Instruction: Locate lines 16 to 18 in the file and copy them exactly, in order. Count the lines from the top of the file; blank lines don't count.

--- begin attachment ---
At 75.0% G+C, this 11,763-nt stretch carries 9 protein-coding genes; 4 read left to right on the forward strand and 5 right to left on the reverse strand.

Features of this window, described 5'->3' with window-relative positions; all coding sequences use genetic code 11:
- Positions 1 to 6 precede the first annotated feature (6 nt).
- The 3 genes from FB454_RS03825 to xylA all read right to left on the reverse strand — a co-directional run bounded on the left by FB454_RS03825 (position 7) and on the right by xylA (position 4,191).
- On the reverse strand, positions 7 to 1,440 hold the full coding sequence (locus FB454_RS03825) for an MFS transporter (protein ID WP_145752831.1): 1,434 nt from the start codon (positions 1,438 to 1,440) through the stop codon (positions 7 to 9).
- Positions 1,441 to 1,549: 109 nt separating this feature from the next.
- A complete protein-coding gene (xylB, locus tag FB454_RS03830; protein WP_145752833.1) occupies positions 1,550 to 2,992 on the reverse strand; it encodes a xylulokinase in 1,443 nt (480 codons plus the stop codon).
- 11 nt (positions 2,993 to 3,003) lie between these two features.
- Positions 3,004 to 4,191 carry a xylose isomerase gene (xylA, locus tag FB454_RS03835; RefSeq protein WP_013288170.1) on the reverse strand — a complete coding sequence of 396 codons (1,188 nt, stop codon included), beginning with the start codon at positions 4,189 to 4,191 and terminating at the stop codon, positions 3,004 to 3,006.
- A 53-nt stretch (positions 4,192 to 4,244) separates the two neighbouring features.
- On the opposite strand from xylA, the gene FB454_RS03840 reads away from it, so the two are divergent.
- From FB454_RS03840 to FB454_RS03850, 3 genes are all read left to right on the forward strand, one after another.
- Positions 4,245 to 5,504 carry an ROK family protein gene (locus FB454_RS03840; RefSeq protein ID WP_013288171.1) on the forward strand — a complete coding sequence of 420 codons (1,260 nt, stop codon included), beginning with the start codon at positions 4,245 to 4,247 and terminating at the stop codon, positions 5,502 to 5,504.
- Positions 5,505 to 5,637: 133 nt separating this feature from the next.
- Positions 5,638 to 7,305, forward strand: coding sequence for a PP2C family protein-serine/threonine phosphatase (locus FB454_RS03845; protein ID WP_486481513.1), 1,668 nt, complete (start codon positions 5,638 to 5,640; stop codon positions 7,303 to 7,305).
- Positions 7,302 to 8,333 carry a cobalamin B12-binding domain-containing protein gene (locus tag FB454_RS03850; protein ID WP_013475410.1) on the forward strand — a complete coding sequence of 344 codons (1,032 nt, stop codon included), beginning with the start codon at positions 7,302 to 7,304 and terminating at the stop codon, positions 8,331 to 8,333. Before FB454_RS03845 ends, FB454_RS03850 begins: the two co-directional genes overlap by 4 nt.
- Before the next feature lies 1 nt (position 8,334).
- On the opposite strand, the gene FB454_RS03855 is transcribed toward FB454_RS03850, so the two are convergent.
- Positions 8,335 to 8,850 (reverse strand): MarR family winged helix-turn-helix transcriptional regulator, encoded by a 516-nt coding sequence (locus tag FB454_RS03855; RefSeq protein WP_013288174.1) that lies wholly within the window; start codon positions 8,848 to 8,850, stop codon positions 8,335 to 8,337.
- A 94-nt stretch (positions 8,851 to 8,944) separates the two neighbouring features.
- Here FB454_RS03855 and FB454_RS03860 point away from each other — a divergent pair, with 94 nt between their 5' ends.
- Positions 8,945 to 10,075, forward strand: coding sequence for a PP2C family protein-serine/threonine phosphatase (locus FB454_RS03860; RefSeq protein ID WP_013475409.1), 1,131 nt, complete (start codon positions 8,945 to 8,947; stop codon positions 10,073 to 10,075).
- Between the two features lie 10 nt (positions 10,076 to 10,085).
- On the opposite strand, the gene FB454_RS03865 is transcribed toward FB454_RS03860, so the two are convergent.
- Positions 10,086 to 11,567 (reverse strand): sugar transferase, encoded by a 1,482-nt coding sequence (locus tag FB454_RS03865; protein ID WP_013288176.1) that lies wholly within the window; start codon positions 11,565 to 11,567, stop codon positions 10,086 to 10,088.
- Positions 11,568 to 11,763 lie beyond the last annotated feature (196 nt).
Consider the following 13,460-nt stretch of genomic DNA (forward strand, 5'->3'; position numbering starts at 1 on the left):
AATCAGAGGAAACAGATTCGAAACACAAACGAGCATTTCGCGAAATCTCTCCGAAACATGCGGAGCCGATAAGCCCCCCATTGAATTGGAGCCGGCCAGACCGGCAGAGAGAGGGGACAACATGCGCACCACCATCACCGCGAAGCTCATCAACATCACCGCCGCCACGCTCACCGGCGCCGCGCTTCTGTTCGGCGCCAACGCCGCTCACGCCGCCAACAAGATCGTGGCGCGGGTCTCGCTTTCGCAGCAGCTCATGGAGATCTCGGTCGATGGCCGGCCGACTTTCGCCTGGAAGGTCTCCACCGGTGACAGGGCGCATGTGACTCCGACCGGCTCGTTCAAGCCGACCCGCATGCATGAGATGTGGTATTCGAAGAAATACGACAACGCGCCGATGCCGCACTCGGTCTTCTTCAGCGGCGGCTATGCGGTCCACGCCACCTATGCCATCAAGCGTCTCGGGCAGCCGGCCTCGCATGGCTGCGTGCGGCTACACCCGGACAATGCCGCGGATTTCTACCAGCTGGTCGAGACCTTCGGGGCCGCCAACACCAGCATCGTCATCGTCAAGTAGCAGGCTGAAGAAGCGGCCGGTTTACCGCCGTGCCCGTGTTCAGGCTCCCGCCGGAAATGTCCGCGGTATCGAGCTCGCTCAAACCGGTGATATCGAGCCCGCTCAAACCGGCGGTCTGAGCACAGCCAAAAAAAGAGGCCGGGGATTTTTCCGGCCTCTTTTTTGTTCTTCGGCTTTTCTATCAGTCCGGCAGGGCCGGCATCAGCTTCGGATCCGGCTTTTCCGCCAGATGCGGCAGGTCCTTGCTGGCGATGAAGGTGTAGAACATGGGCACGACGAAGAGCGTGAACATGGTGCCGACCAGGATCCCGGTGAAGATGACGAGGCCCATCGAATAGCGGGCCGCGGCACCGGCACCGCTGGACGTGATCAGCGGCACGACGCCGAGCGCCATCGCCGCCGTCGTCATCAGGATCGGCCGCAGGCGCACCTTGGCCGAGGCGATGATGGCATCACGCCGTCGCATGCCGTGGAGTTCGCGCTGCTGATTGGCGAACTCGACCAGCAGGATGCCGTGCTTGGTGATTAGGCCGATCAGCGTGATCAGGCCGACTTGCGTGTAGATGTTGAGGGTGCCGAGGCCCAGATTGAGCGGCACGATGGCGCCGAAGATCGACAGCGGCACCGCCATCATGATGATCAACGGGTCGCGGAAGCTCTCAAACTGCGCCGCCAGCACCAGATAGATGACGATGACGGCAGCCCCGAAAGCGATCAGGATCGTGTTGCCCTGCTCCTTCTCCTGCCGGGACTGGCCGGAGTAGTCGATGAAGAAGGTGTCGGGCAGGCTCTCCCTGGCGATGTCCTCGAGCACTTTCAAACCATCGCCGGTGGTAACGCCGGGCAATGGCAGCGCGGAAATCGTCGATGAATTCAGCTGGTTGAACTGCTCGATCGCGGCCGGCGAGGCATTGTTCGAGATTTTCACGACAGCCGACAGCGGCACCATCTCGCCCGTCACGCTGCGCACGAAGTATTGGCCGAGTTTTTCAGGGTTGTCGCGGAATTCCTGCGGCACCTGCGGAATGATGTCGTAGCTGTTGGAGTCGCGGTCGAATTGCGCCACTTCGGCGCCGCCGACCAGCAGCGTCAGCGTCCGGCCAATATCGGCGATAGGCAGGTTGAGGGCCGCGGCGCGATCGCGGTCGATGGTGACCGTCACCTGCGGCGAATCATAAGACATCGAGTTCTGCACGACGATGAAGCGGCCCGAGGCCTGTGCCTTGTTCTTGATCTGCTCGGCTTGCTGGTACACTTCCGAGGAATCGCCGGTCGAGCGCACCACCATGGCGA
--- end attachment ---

- Positions 7,302 to 8,333 carry a cobalamin B12-binding domain-containing protein gene (locus tag FB454_RS03850; protein ID WP_013475410.1) on the forward strand — a complete coding sequence of 344 codons (1,032 nt, stop codon included), beginning with the start codon at positions 7,302 to 7,304 and terminating at the stop codon, positions 8,331 to 8,333. Before FB454_RS03845 ends, FB454_RS03850 begins: the two co-directional genes overlap by 4 nt.
- Before the next feature lies 1 nt (position 8,334).
- On the opposite strand, the gene FB454_RS03855 is transcribed toward FB454_RS03850, so the two are convergent.